Let’s get straight to the main attraction: the Abraham Lincoln Presidential Library and Museum, a grand tribute to America’s 16th president. Visitors explore a re-creation of the one-room cabin Lincoln lived in while learning about social customs of the time and Lincoln’s decisions as commander-in-chief. Expect to spend several hours.
Abraham Lincoln Presidential Library and Museum
At lunchtime, Maldaner’s is a go-to destination for a horseshoe sandwich: toast smothered in your choice of meat, french fries and cheese sauce.
Walk it off at the Illinois Executive Mansion Gardens, where sunken gardens and manicured lawns provide a break.
For dinner, candlelit Augie’s Front Burner always has lobster bisque.
On Tuesday evenings in the summer, stop by Lincoln Tomb State Historic Site for a flag retreat ceremony.
State House Inn is 1960-swank and has a popular cocktail lounge.
See "5 Free Places to Learn About Lincoln" (below) for more Lincoln-related activities. Plan on a lunch of soup and sandwiches at The Feed Store.
Catch a free concert at the Thomas Rees Memorial Carillon; with 67 bronze bells, it's one of the world's largest.
Thrill to the legends told during Springfield Walks’ 90-minute Lincoln's Ghost Walk.
Architecture enthusiasts love tours of the Dana-Thomas House, a Frank Lloyd Wright-designed home still packed with his furniture and stained glass.
For information: Springfield Area Convention and Visitors Bureau (800) 545-7300; visit-springfieldillinois.com
5 Free Places to Learn About Lincoln
1 Old State Capitol State Historic Site Lincoln helped convince his peers that Springfield, rather than Vandalia, ought to be the state capital. Later, in Springfield’s new state capitol, he gave his famous “House Divided” speech. Visitors can take self-guided tours or join 30-minute guided jaunts. (217) 785-7960; illinoishistory.gov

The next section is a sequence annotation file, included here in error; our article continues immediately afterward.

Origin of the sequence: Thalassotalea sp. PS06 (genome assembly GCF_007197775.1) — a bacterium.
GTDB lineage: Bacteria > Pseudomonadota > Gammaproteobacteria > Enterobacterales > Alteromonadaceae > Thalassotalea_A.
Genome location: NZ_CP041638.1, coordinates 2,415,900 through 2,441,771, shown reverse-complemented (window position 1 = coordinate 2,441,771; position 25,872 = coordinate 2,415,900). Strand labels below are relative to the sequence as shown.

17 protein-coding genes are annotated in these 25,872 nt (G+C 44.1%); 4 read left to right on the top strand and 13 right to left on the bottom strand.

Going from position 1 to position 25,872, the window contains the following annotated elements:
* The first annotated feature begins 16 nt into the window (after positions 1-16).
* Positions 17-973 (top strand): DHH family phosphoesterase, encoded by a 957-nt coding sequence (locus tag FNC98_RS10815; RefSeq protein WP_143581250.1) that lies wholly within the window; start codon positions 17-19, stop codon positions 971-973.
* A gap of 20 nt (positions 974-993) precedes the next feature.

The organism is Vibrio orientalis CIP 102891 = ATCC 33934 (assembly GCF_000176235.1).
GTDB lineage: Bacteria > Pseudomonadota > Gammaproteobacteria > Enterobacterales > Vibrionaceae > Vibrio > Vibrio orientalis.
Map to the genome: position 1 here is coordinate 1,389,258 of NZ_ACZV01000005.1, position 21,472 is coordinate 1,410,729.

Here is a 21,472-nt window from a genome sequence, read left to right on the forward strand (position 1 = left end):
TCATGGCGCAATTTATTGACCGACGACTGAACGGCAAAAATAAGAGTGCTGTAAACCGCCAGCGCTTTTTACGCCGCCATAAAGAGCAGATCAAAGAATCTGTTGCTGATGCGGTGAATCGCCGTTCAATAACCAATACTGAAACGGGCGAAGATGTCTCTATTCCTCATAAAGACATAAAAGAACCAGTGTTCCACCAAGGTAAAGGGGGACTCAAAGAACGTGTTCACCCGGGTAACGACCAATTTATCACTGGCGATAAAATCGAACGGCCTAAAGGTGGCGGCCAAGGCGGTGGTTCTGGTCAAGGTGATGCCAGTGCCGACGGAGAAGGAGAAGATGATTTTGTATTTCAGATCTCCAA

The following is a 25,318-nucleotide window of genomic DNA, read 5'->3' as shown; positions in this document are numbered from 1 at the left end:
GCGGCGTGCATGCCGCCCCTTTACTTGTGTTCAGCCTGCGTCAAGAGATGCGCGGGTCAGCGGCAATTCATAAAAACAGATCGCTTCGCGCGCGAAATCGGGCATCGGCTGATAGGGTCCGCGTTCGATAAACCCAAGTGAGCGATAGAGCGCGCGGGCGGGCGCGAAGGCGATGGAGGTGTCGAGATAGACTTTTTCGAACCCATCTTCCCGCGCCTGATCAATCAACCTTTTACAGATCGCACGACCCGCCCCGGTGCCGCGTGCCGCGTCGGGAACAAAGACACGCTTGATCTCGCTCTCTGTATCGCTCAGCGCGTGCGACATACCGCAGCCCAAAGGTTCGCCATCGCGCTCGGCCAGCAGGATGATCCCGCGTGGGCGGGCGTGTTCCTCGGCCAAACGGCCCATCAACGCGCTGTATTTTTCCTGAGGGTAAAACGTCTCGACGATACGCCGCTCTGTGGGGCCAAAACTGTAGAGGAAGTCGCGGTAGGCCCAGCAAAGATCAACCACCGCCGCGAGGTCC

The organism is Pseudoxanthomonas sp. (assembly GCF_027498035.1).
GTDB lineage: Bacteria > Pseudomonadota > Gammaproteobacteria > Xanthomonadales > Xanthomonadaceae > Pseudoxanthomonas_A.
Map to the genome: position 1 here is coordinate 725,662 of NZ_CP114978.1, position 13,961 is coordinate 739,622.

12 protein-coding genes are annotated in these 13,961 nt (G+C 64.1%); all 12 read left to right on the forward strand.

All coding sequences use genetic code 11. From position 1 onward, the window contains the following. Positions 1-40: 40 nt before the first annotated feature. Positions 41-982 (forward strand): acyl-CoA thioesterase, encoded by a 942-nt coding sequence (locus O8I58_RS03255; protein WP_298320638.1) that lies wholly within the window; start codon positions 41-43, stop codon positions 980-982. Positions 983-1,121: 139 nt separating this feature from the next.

Old State Capitol State Historic Site.
2 Lincoln Tomb State Historic Site Engaging guides leading free tours at Oak Ridge Cemetery tell stories about the lives, deaths and burials of Lincoln, his wife Mary and their four children. (217) 782-2717; lincolntomb.org
3 Lincoln Home National Historic Site Peek into Lincoln’s family life during ranger-led tours of the only home he ever owned. The required tickets are free; pick them up at the nearby Lincoln Home Visitor Center. (217) 391-3221; nps.gov/liho
4 Lincoln Depot Lincoln said good-bye to Springfield and boarded a train for Washington, D.C., on February 11, 1861. Watch the video highlighting his 12-day journey. (217) 544-8441; lincolndepot.org
5 Lincoln’s New Salem State Historic Site Visit a reconstruction of the 1830s town where young Lincoln lived, 20 miles northwest of Springfield. Interpreters chronicle frontier life, and self-guided tours weave through a tavern, store and timbered houses. (217) 632-4000; lincolnsnewsalem.com
Cozy Dog Drive In Ed Waldmire Jr. created a “crusty cur” during World War II by dipping a hot dog in batter and frying it golden brown. After the war, he changed the name (you know it as a corn dog) and started marketing it. Grab a sack of them to nosh on as you peruse the collection of Route 66 memorabilia in Ed’s old-fashioned drive-in restaurant. For more Route 66 stops, see our Route 66 getaway. (217) 525-1992; cozydogdrivein.com
Cozy Dog Drive In
Meal You’ll Remember
Incredibly Delicious began as a mail-order business selling a flourless chocolate cake. Sales were a tad slow, so the owners transformed an 1845 Italianate mansion into a bakery to sell baguettes, sandwiches and tarts (like a chocolate ganache raspberry beauty). The now-bustling bakery still produces the original decadent cake, but patrons also stop in for a great breakfast or lunch. (217) 528-8548; incrediblydelicious.com